In the Kingdom of Thailand foreigners are restricted from freehold ownership, although this is possible under certain conditions. By far the most popular method of property acquisition is using a leasehold structure for land ownership. Foreigners can obtain freehold rights of property under the following situations:
- Condominium acquisitions, providing that the total foreign ownership within a development doesn’t exceed 49% of the units.
- The Board of Investment (BOI) and the Industrial Estates Authority has power to permit promoted companies to own land for the purpose of the promoted business.
- Permission can be granted under the Petroleum Act for use in approved projects.
- Banks and financial institutes that have become foreign owned.
- A foreigner who invests at least 40 million Baht in authorized securities in Thailand may buy up to 1 rai (1600 sq. m.) for residential purposes only of the owner and their family.
Foreigners can lease land and/or structures on short or long term contracts. Leases may be registered at the appropriate land office for up to 30 years and often have a renewal clause for additional periods of 30 years. Leases for industrial or commercial purposes have a term of up to 50 years. This again is renewable for periods of 50 years. The majority of authorities agree that any such renewal clause is enforceable as against the original lessor; not, however, as against a transferee lessor. Any lease of 3 years or more must be registered on the title to the land at the appropriate land office in order for the lease to be enforceable for any term beyond 3 years.
For leases that are registered, there is a registration fee and stamp duty of 1.1% of the total rental amount of the term actually being registered (i.e. not including any renewal terms).
Company Ownership of Freehold Property
A Thai Limited Company can purchase land as a juristic person. The company must be allowed to own land and invest in land in accordance with its objectives and Articles of Association. Foreigners can hold a maximum of 49% of the shares in such a Thai Limited Company, the balance must be owned by Thai actual investors. It is also vitally important that annual accounts are completed and taxes paid on time.
Ownership of Buildings
Foreigners, in their own name, may also own buildings outright. They should have a "superficies" (i.e. the right to own structures on land they do not own) over the land registered in their name on the title deed to the land the structure is on. If they are the first owner of the structure they should also have evidence that they built the structure such as payment records to the builder, a building contract and their name on the building permit. If they are a transferee owner of the structure, the transfer is registered in their name at the relevant land office and requires a 30-day public notice period before the transfer.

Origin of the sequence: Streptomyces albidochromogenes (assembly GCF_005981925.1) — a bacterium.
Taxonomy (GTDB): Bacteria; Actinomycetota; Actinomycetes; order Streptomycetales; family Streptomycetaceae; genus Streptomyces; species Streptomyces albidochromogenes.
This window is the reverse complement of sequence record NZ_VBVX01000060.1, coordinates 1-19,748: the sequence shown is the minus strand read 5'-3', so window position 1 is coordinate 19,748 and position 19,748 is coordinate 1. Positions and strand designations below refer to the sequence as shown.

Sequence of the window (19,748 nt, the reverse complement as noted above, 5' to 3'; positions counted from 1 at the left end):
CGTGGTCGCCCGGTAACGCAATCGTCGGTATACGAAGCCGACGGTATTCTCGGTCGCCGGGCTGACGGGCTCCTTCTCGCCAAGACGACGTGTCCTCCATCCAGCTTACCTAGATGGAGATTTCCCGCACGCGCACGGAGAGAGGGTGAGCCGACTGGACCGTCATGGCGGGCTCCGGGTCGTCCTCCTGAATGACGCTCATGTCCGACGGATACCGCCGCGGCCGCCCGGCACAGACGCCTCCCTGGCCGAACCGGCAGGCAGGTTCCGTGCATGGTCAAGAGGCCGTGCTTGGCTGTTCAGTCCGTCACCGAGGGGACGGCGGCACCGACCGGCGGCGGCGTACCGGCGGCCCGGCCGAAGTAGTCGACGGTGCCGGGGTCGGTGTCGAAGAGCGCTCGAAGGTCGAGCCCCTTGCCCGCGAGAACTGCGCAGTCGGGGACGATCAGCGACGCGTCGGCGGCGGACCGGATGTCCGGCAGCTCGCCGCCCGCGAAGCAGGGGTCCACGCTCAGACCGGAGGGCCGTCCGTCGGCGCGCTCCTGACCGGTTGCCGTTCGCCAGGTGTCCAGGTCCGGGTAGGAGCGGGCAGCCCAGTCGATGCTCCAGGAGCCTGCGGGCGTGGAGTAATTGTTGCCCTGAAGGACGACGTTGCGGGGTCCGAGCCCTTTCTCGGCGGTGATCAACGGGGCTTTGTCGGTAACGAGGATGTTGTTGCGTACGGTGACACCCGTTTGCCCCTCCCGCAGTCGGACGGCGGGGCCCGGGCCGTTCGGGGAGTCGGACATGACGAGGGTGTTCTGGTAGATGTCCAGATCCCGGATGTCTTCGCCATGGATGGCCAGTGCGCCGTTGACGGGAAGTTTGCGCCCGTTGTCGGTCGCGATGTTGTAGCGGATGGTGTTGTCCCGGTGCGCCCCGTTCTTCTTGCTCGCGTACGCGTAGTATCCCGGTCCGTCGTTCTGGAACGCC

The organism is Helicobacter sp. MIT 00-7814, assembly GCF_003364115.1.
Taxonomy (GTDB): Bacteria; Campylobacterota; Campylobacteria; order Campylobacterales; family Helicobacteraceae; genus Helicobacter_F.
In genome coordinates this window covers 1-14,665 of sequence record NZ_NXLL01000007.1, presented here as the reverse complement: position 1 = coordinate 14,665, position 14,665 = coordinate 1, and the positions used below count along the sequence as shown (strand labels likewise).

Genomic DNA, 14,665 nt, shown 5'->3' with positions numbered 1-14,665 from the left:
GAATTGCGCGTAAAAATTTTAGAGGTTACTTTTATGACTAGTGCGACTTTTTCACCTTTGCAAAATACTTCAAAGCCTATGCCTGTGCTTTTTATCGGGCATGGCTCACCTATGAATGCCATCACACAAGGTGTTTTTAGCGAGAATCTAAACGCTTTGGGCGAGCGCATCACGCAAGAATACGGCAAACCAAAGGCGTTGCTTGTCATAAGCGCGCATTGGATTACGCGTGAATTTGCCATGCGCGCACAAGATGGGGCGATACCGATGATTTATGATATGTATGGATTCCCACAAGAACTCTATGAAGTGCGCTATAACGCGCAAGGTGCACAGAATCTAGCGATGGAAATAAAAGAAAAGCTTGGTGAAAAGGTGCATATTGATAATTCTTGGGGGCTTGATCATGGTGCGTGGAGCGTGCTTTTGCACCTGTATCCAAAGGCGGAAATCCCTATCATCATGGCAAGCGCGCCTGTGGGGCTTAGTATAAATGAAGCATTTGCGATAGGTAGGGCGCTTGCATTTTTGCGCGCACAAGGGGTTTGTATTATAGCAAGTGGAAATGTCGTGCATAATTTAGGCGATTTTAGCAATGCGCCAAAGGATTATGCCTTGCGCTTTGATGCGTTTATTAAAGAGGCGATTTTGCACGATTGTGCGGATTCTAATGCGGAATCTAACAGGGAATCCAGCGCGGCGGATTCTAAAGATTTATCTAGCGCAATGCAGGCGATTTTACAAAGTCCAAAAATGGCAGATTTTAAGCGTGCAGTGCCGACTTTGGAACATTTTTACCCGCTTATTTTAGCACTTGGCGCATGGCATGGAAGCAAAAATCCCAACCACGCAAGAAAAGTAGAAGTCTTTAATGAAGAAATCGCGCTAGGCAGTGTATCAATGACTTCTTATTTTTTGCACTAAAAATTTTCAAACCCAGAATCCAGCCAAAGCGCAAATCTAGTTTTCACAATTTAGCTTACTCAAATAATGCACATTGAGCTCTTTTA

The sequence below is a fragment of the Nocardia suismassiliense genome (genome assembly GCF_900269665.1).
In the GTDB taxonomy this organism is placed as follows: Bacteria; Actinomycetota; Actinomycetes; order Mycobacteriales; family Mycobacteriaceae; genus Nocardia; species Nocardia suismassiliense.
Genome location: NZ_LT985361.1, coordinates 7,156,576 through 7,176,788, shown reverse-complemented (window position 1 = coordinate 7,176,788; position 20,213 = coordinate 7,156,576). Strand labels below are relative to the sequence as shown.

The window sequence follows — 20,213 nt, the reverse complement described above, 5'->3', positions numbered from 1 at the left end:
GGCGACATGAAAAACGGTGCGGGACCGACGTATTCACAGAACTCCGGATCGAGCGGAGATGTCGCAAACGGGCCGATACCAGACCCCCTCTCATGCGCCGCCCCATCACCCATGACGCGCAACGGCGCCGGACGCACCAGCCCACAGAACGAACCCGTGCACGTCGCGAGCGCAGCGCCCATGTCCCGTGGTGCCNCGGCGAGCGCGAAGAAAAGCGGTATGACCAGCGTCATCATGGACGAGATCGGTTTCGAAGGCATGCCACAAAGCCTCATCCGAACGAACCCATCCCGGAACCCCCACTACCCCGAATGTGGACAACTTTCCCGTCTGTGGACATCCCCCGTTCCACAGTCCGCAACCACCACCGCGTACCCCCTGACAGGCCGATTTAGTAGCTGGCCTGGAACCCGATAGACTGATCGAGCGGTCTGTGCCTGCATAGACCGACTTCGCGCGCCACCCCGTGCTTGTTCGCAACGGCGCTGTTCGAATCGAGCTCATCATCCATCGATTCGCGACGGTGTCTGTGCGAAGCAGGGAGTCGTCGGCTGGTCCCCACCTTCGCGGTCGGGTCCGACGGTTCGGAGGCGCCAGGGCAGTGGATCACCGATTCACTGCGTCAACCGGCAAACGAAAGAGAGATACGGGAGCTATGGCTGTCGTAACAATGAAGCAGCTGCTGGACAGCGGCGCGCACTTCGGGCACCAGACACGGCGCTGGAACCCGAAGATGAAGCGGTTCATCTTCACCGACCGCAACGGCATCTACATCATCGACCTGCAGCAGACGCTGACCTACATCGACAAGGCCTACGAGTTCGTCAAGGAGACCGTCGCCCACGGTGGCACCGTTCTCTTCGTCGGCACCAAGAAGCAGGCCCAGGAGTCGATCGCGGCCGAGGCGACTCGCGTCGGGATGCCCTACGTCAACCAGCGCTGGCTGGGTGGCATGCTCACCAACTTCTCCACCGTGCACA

Ownership of Condominiums in Thailand
The rules concerning the ownership of condominiums are similar to those concerning land. Condominium units have a form of freehold title deed where ownership is transferred at the Land Department. Foreigners, both natural persons and foreign owned companies can own up to 49% of the area of a condominium project. For those who do not have resident permits there must be proof that foreign money was brought into Thailand to purchase the unit. Foreigners may also lease condominium units in the same way that they may lease land or structures.
In general, the current fee and taxes applicable to and payable upon the registration of ownership of immovable property are as follows:
2% of the land office appraised value.
Income Tax (payable as withholding tax):
1% of the land office appraised or the actual transaction value of the property (whichever is higher) if the Seller is a juristic person. This is a withholding tax and it is credited to (i.e. deducted from) the company’s income tax payable for that year. An incrementally applied personal income tax sliding scale from 0% - 37% based on the land office appraised value of the property and a rather complicated calculation or based on the actual profit margin, if the seller is an individual.
Stamp Duty or Specific Business Tax/Local Development Tax:
Stamp Duty: 0.5% of the land office appraised or the actual transaction value of the property (whichever is higher).
Specific Business Tax/Local Development Tax: 3.3% of the land office appraised or the actual transaction value of the property (whichever is higher).
**In general, the Stamp Duty will apply if the land has not been transferred within the last five years, otherwise the Specific Business Tax/Local Development Tax will apply.
For further Foreign Ownership information please contact DUENSING KIPPEN, Phuket's leading law firm specializing in Thai Property Law.